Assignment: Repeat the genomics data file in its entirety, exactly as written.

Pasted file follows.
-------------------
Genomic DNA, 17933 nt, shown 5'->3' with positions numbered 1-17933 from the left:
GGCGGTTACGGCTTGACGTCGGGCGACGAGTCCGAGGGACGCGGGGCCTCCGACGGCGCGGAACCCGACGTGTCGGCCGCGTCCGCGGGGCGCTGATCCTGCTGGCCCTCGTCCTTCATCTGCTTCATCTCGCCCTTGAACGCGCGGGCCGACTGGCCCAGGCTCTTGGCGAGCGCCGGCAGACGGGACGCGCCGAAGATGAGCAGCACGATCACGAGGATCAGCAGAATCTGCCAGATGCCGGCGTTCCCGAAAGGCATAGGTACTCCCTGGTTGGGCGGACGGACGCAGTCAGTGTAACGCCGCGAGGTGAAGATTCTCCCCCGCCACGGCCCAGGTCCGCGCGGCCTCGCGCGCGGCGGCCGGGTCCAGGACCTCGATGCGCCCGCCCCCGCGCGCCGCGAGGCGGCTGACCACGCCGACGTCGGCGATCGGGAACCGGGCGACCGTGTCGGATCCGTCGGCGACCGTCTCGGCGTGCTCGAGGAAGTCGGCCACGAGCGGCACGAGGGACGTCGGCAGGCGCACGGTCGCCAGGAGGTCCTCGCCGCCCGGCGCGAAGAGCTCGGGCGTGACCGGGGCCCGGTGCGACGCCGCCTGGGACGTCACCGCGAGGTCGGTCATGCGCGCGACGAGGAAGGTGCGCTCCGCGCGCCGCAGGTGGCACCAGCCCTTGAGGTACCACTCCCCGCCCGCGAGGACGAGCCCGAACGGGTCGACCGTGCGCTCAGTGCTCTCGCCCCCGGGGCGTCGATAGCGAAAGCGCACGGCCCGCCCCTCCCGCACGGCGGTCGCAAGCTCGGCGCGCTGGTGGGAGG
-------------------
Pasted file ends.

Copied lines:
Genomic DNA, 17933 nt, shown 5'->3' with positions numbered 1-17933 from the left:
GGCGGTTACGGCTTGACGTCGGGCGACGAGTCCGAGGGACGCGGGGCCTCCGACGGCGCGGAACCCGACGTGTCGGCCGCGTCCGCGGGGCGCTGATCCTGCTGGCCCTCGTCCTTCATCTGCTTCATCTCGCCCTTGAACGCGCGGGCCGACTGGCCCAGGCTCTTGGCGAGCGCCGGCAGACGGGACGCGCCGAAGATGAGCAGCACGATCACGAGGATCAGCAGAATCTGCCAGATGCCGGCGTTCCCGAAAGGCATAGGTACTCCCTGGTTGGGCGGACGGACGCAGTCAGTGTAACGCCGCGAGGTGAAGATTCTCCCCCGCCACGGCCCAGGTCCGCGCGGCCTCGCGCGCGGCGGCCGGGTCCAGGACCTCGATGCGCCCGCCCCCGCGCGCCGCGAGGCGGCTGACCACGCCGACGTCGGCGATCGGGAACCGGGCGACCGTGTCGGATCCGTCGGCGACCGTCTCGGCGTGCTCGAGGAAGTCGGCCACGAGCGGCACGAGGGACGTCGGCAGGCGCACGGTCGCCAGGAGGTCCTCGCCGCCCGGCGCGAAGAGCTCGGGCGTGACCGGGGCCCGGTGCGACGCCGCCTGGGACGTCACCGCGAGGTCGGTCATGCGCGCGACGAGGAAGGTGCGCTCCGCGCGCCGCAGGTGGCACCAGCCCTTGAGGTACCACTCCCCGCCCGCGAGGACGAGCCCGAACGGGTCGACCGTGCGCTCAGTGCTCTCGCCCCCGGGGCGTCGATAGCGAAAGCGCACGGCCCGCCCCTCCCGCACGGCGGTCGCAAGCTCGGCGCGCTGGTGGGAGG